On late fall days, when I find myself running along the trail with fading sunlight and cool autumn air, I smell cross-country. I am instantly taken back to a time when the pleasure was in the run – not in who you passed or how far you went – but in the miles you passed along the way. We would pass them with conversation, stories, problem-solving, or my favorite - just the quiet of our own feet moving forward on the path. In late autumn, as the season would wind down, our coach would board us on to a bus to the local forest preserve – Herrick Lake. We divided into our groups, separated only by pace but joined by a shared interest in enjoying the soft surface, the falling leaves, and the fun of a Friday afternoon run. Our group was small, with me, Rita, and Jennifer, and we would start off in any direction and go where the path would take us. We were young, we had no mental map of the forest preserve, no clue where the path would lead but a trusting that we would somehow run full circle and safely finish where we started. I remember one day in particular late in the season of my senior year, a day that sums up the lessons learned from several seasons of these Friday runs. The path through the tall trees opened up into a rolling meadow of grasses filling the landscape ahead of us. Above us, the sky was torn between two feelings – a thick blanket of bluish gray clouds approaching from the south while the sun speckled the sky from the north. The contrast of these two skies was one of the most beautiful things I have ever seen. The sky was ominous, something severe was certainly on its way but we continued to run with disregard to anything other than the task at hand, disregarding the looming storm and instead seeking the sunny, warm shelter of the run. There are times now, as an adult, that I find myself running that same path in Herrick Lake, with a great appreciation for the ability to get lost in a run, get lost in my own thoughts and head, to completely push away any other distractions or storms looming in my mind and focus on the task at hand – the pleasure of the run.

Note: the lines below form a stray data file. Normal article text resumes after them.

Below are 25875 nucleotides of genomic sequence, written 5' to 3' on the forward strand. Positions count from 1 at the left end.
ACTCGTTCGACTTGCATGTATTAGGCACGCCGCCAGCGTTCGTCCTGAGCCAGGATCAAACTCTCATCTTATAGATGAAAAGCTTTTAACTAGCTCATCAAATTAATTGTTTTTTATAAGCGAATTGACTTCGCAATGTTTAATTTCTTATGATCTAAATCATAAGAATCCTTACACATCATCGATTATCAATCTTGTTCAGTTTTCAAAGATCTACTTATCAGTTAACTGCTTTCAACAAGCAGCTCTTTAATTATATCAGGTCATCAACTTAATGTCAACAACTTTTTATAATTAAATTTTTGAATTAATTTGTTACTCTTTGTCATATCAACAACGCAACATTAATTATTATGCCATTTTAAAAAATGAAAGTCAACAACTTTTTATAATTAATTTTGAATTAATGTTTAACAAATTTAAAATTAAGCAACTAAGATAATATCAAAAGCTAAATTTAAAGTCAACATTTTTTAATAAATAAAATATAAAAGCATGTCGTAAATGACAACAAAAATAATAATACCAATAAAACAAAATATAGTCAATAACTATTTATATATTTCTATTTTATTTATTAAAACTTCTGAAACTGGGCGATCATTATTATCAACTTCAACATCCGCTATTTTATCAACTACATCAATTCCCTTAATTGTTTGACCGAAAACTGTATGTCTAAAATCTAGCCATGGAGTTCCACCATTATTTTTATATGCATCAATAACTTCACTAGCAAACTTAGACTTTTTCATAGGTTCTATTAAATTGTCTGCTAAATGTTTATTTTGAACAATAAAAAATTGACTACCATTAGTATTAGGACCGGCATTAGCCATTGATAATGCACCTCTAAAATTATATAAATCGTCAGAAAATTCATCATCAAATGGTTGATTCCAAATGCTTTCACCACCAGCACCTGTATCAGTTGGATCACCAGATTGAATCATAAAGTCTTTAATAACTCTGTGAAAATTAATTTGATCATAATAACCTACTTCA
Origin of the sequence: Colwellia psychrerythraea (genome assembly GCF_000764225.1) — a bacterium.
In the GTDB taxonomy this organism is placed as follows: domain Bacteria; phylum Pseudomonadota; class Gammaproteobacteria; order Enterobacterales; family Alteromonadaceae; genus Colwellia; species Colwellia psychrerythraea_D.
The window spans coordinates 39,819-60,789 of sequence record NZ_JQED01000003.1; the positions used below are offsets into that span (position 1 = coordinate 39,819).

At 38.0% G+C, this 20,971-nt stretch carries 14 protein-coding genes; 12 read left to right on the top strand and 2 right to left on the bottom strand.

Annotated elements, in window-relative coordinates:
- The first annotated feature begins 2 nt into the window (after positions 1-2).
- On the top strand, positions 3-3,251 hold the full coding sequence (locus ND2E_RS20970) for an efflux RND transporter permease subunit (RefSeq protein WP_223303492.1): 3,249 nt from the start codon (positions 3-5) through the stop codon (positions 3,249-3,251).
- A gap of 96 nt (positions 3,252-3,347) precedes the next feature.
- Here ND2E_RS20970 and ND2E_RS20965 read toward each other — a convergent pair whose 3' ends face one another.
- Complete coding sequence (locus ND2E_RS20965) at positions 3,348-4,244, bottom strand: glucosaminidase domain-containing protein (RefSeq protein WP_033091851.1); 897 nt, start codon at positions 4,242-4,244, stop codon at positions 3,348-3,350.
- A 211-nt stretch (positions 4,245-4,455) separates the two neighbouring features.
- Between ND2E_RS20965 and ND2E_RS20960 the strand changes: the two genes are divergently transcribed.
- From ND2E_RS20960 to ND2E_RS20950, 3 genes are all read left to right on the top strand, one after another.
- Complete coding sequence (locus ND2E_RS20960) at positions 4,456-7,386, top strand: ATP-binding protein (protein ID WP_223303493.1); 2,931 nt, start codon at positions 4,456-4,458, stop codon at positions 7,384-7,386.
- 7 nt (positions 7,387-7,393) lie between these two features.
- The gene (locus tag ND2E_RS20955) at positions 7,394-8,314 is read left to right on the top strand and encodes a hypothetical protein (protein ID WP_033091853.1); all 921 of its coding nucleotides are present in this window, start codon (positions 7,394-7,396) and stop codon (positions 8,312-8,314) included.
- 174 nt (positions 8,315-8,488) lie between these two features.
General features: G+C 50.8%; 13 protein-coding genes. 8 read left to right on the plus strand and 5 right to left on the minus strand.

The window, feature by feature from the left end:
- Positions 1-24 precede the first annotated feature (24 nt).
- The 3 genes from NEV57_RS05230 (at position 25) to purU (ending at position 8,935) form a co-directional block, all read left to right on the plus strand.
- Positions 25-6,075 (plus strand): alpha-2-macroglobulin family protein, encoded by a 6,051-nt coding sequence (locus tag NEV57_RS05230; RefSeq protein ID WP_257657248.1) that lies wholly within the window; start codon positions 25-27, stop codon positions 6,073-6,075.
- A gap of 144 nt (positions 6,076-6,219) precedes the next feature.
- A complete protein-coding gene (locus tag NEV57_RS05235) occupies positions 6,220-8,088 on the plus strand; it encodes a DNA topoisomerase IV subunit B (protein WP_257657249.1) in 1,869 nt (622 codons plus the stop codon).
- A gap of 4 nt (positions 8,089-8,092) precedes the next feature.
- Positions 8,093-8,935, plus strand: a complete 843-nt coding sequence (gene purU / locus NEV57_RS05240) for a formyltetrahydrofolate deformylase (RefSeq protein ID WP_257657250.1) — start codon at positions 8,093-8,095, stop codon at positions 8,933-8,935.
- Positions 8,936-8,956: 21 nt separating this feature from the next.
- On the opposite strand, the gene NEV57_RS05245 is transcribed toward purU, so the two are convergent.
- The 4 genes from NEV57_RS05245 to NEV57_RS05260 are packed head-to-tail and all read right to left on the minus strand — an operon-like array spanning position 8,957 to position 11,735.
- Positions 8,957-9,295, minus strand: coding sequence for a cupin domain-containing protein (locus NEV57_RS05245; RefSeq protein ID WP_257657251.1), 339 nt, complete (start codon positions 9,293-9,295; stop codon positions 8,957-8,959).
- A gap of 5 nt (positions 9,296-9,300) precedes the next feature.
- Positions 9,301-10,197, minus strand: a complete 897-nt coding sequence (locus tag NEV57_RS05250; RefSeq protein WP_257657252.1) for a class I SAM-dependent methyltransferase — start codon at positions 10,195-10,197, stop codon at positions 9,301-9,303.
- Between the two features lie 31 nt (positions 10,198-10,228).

Cross-country is more than a sport, it’s a lifestyle, a mindset that sticks for a lifetime, that makes you tough to endure, and strong to succeed. So which came first – the cross-country runner or the triathlete? It’s hard to say. The same mental endurance and physical toughness that comes from cross-country is inherently a part of any talented triathlete. And who knows, perhaps I was destined for triathlon long before I even put on a pair of running shoes. Perhaps it was meant to be.
But one thing is for certain – I am grateful for my cross-country roots and that day in 1991 when I showed up after school with my running shoes on, ready to run.